For more than a thousand years Our Lady’s cathedral at Chartres has stood in grand gothic testimony to the faith of our fathers and the Christian cult of the Blessed Virgin Mary. Before Chartres, Christian churches were typically dedicated to the saints whose relics they were built to house. Chartres is different, for it is one of the first dedicated solely to the Mother of God. She so stirred the medieval soul that nearly all cathedrals that came after Chartres were dedicated to Our Lady—Notre Dame—the Virgin Mother of God.
In a very real sense, then, the master builders of Chartres pioneered the cult of the Blessed Virgin Mary that would come to dominate Christian Europe for a millennium. And Chartres became the fourth most popular pilgrimage destination on earth because of a simple piece of silk cloth worn by a young Jewess from Nazareth when Caesar still ruled the world. Her name was Mary, and her veil is the raison d’être of Notre-Dame de Chartres. One of the most important relics of Christendom, tradition tells us that it adorned the Virgin’s head when Gabriel announced the Incarnation.
Pilgrims flocked to this relic of their Mother, aching for a connection with her; to be near and to venerate a piece of her whom they loved with the simple yet profound affection of children. The early pilgrims arrived in Chartres and immediately descended into the crypt where the veil could be venerated. They spent the night in prayer and slept on the cold stones, content just to spend the hours with her in silence. The next morning they’d head back home. Some had much farther to go than others, but all were connected in a powerful and intangible way, for the rest of their lives.
The holy relic of Chartres which they came to venerate is also the silk garment which Our Lady used to cover the Baby Jesus in Bethlehem’s cave.
According to Blessed Ann Catherine Emmerich, Mary also placed this same veil over her crucified Son's nakedness when He was taken down from the Cross. It was discovered by St. Helena, along with the True Cross, in the year 326, who presented it to her son, the Emperor Constantine. Later, the Empress Irene gave it to Charlemagne’s grandson, Charles the Bald, who donated it to Chartres in the year 876 AD and where it remained for the next 1100 years.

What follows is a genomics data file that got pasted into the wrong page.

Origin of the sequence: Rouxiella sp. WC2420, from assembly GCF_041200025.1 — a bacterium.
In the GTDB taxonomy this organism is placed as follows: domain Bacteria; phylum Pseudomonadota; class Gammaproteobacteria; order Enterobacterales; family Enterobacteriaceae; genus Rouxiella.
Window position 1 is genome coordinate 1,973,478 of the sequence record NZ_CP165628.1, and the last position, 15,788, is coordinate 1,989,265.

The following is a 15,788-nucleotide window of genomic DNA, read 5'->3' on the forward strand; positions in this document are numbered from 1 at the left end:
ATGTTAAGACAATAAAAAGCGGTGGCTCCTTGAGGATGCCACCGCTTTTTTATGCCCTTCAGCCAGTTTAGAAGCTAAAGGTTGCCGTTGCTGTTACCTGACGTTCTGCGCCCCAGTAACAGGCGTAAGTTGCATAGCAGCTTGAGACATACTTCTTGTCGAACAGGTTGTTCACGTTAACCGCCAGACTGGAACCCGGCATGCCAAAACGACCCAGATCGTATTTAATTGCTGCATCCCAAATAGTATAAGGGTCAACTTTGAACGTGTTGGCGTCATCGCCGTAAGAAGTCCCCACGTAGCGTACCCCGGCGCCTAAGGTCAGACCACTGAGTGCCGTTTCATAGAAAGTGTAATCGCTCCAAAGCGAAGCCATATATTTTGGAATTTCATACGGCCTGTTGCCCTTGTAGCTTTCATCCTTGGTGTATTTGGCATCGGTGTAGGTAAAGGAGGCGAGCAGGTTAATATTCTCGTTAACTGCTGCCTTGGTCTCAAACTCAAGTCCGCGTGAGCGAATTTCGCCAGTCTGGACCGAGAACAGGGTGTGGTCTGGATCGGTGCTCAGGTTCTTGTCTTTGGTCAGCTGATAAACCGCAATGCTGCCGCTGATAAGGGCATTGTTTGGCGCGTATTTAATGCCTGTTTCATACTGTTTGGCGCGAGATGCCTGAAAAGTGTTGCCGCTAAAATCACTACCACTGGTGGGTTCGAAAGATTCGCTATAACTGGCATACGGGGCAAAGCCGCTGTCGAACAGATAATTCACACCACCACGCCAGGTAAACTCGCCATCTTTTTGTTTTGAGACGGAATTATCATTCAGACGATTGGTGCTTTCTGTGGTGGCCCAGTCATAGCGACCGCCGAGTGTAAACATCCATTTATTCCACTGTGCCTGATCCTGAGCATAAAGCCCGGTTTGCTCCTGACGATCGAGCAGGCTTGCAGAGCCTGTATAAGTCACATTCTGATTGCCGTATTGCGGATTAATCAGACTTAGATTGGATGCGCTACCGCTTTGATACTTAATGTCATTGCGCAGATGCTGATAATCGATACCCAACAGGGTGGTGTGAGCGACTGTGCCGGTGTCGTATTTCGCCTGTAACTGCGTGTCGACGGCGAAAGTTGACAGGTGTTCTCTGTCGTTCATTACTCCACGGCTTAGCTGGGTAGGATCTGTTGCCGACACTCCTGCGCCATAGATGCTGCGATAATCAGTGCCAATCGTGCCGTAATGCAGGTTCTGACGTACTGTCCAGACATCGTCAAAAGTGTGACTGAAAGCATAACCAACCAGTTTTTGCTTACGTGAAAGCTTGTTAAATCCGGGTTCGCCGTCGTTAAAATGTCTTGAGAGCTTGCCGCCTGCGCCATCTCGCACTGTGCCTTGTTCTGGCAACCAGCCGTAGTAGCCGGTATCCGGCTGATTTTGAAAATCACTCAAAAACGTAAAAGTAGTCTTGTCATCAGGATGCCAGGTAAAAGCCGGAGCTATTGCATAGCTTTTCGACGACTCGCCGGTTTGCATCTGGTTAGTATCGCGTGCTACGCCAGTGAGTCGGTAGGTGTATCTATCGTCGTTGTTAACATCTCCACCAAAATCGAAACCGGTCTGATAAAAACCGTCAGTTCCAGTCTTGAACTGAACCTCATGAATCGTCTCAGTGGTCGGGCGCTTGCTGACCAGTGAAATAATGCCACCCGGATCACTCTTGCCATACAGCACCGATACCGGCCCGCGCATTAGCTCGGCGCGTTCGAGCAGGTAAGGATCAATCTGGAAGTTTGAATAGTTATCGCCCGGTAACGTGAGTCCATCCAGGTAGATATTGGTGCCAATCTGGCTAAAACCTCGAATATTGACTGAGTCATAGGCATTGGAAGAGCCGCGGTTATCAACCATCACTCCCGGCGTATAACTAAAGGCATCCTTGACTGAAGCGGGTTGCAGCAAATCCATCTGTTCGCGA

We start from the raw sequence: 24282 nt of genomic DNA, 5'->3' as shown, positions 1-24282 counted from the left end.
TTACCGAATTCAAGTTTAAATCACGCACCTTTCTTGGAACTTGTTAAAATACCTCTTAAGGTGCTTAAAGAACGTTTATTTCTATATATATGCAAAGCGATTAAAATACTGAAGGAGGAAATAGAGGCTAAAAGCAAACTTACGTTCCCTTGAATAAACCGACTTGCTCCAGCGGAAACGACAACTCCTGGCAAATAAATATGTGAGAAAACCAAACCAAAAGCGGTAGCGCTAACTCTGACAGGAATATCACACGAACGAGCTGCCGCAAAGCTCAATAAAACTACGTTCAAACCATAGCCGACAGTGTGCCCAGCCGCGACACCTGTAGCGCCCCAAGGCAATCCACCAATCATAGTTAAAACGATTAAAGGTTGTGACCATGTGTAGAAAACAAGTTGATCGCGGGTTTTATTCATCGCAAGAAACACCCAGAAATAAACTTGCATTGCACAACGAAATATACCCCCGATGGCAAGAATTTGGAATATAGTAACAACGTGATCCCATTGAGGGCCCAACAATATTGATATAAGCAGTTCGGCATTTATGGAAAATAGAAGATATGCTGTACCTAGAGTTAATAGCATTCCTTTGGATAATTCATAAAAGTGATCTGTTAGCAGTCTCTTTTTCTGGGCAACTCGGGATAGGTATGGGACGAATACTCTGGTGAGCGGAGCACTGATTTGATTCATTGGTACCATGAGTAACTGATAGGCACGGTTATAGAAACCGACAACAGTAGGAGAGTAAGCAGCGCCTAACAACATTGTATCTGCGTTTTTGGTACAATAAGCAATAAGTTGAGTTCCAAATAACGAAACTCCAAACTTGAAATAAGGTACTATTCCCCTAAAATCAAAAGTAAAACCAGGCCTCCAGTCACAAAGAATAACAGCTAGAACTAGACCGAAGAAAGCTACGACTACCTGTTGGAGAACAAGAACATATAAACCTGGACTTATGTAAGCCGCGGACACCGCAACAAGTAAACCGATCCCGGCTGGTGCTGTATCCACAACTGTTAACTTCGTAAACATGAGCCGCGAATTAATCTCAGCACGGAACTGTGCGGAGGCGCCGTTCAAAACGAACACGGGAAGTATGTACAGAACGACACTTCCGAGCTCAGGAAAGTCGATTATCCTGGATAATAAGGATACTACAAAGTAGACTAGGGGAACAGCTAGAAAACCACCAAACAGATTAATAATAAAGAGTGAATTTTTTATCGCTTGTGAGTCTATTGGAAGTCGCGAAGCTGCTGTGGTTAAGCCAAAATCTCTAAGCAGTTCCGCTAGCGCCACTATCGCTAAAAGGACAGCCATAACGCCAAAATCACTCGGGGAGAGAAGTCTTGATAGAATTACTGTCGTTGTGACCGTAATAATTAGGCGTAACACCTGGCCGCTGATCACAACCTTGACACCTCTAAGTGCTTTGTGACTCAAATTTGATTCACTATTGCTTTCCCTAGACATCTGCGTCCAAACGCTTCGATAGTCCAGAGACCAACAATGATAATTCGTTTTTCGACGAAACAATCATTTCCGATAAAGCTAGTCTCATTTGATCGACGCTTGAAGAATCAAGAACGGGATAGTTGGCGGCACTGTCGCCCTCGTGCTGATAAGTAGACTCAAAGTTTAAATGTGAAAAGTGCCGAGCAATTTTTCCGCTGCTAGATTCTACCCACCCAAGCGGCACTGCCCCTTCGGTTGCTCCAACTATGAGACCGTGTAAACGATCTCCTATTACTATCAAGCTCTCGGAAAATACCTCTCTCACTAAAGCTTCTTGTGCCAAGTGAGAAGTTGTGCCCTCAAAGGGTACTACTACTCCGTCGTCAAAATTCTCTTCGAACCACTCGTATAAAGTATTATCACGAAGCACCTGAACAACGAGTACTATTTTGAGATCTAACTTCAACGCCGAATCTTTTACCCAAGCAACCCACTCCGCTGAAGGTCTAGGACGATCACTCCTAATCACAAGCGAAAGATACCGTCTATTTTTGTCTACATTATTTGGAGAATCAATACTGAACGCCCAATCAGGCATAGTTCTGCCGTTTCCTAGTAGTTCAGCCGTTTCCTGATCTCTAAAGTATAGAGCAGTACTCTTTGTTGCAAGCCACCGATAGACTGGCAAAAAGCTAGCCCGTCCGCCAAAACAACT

The Veil was brought through the nave of Chartres Cathedral in its splendid reliquary for the pilgrims to see during the processional in 2017, just before Cardinal Burke celebrated the Pontifical High Mass which closed out the Pentecost Pilgrimage.
With the veil’s fabric tested by scientists in modern times and its movement meticulously tracked by historians down through the ages, there can be little doubt as to its authenticity. Chartres’s crypt—the first Chartres cathedral—was expanded specifically as a reliquary for the veil of the Mother of God. But atypically, there are no graves in that crypt; no tombs, no remains of the dead.
Rather it has always been a place for the living, specially reserved for Mary to come and go as she pleased. The great gothic jewel was built by the sons of Clovis as a “play house” for their mother. And pilgrims for a thousand years have walked to Chartres to venerate the veil in which it is said that Mary wrapped the Savior of the World in Bethlehem.
Although the first cathedral was destroyed by fire in 1194, the precious veil was saved and Notre-Dame de Chartres, as it stands today, was quickly rebuilt by Catholics who literally carried their cathedral on their backs, one block at a time, from a nearby quarry, and then dedicated the rest of their lives to fashioning them into a castle fit for their heavenly queen.
Today the cathedral at Chartres stands as the greatest monument to Christian faith ever built by human hands. She has been called the “Bible of the poor” because her stained glass, sculptures, and architecture educated pilgrims for a thousand years.
From crypt to nave to contrasting spires three stories high, Chartres tells the story of salvation from the Garden of Eden to the Resurrection of Christ.